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Frozen Pork Butt in Crockpot w/o Defrosting First?

I have a 3.5 pound frozen, boneless pork butt in the freezer and was wondering whether I can simply put it straight from the freezer into a crockpot without drefrosting it first? If so, does anyone have any advice as to how long it should be left to cook and whether it would be best to add any liquid at the beginning or after it has defrosted a bit. I was planning to use it to make pulled pork. TIA.

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  1. Tedmom - I don't think that's a good idea. The temp of the meat stays at a dangerous level for too long, allowing for bacteria growth. You definitely want to defrost first. My latest "Cooking Light" magazine just had an article on it. You could probably go to their website for more info.

    1. I've done this a couple of times. I don't recall the weight offhand, but around 3 - 5 lbs sounds very likely to what I'd buy

      To make a pulled pork. I would add about a cup of liquid. That should be plenty, it will be creating some nice broth on its own, and the additional will be perfect to use with your sauce.

      1. I'm not a fan of this idea...

        1 Reply
        1. re: jaykayen

          My recollection is that the crock pot literature warns you not to use frozen meat. The problem is that you are creating ideal conditions for bacterial contamination. Furthermore, you may thermal stress the crock and cause it to crack, which is just what happened once when one of my confreres put frozen chicken into the crock pot.

        2. Unless you are in a helluva hurry, let it thaw in the fridge. If you must do it right away, brown in a frypan first to at least kill the surface bacteria. This may be difficult with frozen meat. Dunno...never tried.

          1. I would cook something else until it thawed. That just sounds scary!

            1. I use the defrost cycle on the microwave to partially defrost frozen pork butts of that size. Then I throw them in the crockpot. Defrost enough so that you can insert a meat thermometer into the center of the meat. That should be defrosted enough. Starting at about 33 degrees, it will take at least 6 to 8 hours to cook on high.

              1. It will work just fine. Add at least an hour or two to the cooking time to compensate for the fact that you're starting with colder ingredients. And put the liquid in at the beginning to create a buffer against thermal shock to the ceramic crock.

                As far as bacterial growth is concerned - c'mon, give me a break. You're talking about a solid cut of meat. Any bacteria are on the outside. And the liquid in the crock is going to get to a simmer, which will kill anything living on that surface. And that's just the surface - pulled pork requires an internal temp of around 190F. If there were common bugs that could survive those temperatures, they'd already rule the world.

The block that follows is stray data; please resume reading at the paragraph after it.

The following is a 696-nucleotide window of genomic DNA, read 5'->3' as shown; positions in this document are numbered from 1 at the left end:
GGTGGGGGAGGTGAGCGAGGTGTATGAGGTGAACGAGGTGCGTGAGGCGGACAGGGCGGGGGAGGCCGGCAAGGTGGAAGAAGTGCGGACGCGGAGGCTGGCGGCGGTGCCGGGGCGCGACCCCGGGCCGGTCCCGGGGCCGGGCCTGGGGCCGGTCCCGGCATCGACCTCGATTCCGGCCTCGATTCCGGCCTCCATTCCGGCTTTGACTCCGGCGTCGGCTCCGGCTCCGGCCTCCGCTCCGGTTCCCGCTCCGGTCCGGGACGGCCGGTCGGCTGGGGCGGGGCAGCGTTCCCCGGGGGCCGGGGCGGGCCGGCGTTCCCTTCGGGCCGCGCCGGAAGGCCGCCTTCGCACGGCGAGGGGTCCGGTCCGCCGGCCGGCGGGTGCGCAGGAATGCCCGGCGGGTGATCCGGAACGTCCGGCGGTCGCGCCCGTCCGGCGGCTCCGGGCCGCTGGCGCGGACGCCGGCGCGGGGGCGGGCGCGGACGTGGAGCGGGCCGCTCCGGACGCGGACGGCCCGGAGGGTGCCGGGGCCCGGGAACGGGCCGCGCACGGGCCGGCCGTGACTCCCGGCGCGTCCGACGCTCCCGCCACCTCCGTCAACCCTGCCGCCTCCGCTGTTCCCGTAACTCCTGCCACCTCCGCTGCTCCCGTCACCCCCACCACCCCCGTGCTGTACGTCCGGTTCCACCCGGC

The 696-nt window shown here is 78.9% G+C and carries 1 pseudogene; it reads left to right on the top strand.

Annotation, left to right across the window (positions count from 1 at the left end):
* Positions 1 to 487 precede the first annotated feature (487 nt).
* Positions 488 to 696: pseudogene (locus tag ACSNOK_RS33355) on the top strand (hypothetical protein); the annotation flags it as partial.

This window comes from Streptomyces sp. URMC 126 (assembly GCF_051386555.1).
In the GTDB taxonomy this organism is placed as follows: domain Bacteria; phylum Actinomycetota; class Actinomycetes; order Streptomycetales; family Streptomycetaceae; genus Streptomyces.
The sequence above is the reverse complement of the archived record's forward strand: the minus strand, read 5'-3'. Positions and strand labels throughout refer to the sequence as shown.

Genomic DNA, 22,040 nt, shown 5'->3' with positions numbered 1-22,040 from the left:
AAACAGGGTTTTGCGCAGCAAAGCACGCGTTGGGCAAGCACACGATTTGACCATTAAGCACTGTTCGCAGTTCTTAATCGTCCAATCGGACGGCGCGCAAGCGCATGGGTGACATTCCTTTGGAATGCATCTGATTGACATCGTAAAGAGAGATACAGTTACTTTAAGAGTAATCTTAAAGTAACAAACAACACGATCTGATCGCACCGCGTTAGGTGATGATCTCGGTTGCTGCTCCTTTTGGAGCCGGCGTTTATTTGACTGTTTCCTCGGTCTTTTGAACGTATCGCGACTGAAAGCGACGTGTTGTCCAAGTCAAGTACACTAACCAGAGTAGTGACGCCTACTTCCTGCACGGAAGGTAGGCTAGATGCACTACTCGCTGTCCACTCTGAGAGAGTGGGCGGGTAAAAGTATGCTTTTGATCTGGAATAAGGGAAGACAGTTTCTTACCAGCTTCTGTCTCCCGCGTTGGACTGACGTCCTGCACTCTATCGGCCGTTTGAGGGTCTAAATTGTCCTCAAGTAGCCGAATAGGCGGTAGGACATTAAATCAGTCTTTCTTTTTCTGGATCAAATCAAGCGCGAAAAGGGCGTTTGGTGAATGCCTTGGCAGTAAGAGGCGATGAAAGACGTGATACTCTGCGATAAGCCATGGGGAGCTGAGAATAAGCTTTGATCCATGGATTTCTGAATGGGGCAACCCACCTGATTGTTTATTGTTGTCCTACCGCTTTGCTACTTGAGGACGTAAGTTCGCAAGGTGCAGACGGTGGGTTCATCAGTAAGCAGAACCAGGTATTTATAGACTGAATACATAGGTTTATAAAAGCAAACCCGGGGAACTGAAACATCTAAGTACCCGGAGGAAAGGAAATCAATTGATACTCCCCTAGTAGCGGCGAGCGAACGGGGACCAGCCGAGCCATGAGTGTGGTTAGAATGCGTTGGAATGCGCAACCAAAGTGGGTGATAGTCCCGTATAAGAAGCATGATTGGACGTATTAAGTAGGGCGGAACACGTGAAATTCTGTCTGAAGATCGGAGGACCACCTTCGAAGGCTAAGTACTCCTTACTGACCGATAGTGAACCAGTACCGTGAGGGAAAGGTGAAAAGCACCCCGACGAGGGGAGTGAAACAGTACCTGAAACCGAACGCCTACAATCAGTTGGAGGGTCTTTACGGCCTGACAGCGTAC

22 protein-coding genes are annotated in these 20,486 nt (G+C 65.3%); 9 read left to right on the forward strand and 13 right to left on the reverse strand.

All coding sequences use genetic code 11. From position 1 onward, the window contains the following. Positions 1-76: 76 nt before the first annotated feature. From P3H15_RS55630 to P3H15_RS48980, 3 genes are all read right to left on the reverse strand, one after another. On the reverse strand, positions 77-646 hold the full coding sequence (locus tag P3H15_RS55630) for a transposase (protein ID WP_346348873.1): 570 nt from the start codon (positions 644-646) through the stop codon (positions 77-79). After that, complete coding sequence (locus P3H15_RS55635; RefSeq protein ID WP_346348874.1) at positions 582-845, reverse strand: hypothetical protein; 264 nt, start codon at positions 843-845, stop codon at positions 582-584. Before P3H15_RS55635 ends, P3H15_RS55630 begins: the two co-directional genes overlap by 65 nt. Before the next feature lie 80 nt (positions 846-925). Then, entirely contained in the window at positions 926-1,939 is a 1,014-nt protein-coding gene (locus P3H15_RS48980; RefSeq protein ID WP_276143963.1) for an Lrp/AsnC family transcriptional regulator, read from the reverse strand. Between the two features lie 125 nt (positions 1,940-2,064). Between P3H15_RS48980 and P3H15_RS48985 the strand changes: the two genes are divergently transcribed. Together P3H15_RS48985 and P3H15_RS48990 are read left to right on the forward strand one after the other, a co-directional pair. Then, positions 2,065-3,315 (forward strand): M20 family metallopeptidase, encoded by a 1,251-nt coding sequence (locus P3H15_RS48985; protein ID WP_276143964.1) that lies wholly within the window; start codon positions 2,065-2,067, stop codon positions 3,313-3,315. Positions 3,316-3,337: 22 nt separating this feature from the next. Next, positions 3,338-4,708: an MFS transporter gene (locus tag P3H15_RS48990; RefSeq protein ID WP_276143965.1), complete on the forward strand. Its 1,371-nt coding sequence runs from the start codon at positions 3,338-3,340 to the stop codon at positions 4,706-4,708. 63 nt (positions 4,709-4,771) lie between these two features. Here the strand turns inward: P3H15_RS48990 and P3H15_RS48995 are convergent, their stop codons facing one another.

5 Replies
                1. re: alanbarnes

                  Yes, but why not at least defrost it in the microwave first? Then you can sear it and get a nice crust on it before you toss it in the crockpot. It'll improve the final outcome. Toss some chopped onion in with the sear also. Then transfer to the crockpot. Add a cider vinegar/tomato/pepper mixture (NC Lexington style pork) and voila. Otherwise, sounds like you'd just end up w/ a watered down version of pulled pork.

                  1. re: lynnlato

                    Exactly--it might be safe but it won't taste good. Searing makes a huge difference and I wouldn't do it without.

                    1. re: lynnlato

                      Good point. Defrosting is necessary before searing. But if the OP is just going to slow-cook the meat, the defrost is a superfluous step - it will defrost just fine in the slow cooker.

                      As to the notion that searing is necessary to make the meat taste good - I beg to differ. There are lots of pit-cooked recipes out there that rely entirely on steaming - there's no caramelization at all - and they're very delicious. I like my "bark" as much as the next guy, but it isn't a deal breaker.

                      1. re: alanbarnes

                        Very true, Alan. But there is a world of difference between pit-cooking and crockpot cooking. Wouldn't you agree? ;-) I mean, cooking in a crockpot doesn't add flavor the way pit-cooking does. The crockpot is kind of neutral - it provides moist heat and that's about it.

                        I guess I'm a "bark" fan too. The dealbreaker for me would be the frozen hunk of meat in the crockpot. It just seems wrong even if it won't kill you.

                        1. re: lynnlato

                          I dunno, a lot of the flavor added by pit cooking comes from the things you cook with the meat. I do a mean kalua pig in the slow cooker - salt a pork shoulder roast, wrap it in banana leaves and then in ti leaves, and cook until it falls apart. It's not quite as good as if it were cooked in an imu, but it's a reasonable facsimile.

                  2. Thanks to everyone who weighed in on my question. I sure do wish I had a pit to cook the meat in rather than my lowly crockpot! I decided to go ahead and defrost. It'll take a couple extra days, but I guess it's better to be safe than sorry!!

                    1 Reply
                    1. FYI for future readers: Pork and Health (dot) org stated in it's FAQ to never cook frozen pork in a slow cooker.

                      Pork can be thawed in the fridge: small roast (butt is similar I would think) 3-5 hrs per lb and large roast is 4-7 hrs per lb.
                      A microwave can be used to thaw pork, follow manufacturers guidelines for the microwave unit and cook thawed pork immediately.